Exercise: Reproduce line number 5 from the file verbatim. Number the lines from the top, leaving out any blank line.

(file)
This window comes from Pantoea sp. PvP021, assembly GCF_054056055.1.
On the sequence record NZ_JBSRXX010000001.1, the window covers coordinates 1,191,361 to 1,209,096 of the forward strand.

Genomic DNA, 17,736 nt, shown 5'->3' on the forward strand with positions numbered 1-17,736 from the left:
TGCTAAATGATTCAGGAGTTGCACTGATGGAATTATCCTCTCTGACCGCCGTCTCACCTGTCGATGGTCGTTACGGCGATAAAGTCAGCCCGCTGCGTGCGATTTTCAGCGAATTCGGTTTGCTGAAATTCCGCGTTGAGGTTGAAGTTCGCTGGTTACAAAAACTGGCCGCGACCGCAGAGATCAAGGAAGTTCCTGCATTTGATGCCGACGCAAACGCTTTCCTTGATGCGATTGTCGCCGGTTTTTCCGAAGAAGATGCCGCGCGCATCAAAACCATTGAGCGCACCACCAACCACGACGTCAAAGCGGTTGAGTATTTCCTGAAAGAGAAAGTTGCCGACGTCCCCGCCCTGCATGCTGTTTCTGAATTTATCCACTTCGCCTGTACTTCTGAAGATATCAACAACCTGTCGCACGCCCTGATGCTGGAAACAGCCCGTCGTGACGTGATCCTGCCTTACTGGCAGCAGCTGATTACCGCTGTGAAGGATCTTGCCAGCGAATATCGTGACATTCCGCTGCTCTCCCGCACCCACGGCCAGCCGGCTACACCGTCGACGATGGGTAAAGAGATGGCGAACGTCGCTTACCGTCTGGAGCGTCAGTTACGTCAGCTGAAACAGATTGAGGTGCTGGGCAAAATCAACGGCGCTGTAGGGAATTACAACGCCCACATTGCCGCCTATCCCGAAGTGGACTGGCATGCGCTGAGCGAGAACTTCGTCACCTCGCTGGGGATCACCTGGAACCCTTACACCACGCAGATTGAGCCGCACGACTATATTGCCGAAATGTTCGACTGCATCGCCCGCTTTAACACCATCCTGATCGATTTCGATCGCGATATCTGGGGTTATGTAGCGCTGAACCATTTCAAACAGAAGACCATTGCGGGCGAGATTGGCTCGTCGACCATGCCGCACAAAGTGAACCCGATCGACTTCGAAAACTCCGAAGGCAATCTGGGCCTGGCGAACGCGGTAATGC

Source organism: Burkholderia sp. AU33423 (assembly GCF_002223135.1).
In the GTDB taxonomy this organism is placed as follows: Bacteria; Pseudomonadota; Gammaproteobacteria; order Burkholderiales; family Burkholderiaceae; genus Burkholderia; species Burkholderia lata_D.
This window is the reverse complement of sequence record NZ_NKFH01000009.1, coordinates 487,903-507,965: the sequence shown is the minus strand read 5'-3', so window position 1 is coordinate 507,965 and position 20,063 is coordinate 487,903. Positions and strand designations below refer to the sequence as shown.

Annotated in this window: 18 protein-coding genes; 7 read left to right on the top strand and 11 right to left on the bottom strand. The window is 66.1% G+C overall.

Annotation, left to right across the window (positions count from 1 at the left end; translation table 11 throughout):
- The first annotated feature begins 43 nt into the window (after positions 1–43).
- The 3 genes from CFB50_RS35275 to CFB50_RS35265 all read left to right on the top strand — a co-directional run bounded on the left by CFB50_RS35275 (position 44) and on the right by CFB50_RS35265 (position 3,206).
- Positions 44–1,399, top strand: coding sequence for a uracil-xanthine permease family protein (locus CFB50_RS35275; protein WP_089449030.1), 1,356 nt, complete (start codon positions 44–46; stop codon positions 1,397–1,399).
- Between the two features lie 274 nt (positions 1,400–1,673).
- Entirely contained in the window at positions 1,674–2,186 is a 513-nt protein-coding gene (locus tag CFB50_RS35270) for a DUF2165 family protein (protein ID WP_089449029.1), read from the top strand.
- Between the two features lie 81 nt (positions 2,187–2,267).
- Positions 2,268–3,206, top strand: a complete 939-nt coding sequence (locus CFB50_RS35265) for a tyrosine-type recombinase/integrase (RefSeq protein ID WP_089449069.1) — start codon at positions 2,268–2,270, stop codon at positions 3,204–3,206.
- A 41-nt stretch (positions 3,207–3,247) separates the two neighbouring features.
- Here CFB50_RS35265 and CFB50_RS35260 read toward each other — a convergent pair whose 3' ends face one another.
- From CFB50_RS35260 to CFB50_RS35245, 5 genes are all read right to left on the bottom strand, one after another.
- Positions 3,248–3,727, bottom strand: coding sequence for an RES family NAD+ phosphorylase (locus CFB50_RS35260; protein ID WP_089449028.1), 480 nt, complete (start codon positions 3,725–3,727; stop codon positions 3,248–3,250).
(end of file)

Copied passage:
Source organism: Burkholderia sp. AU33423 (assembly GCF_002223135.1).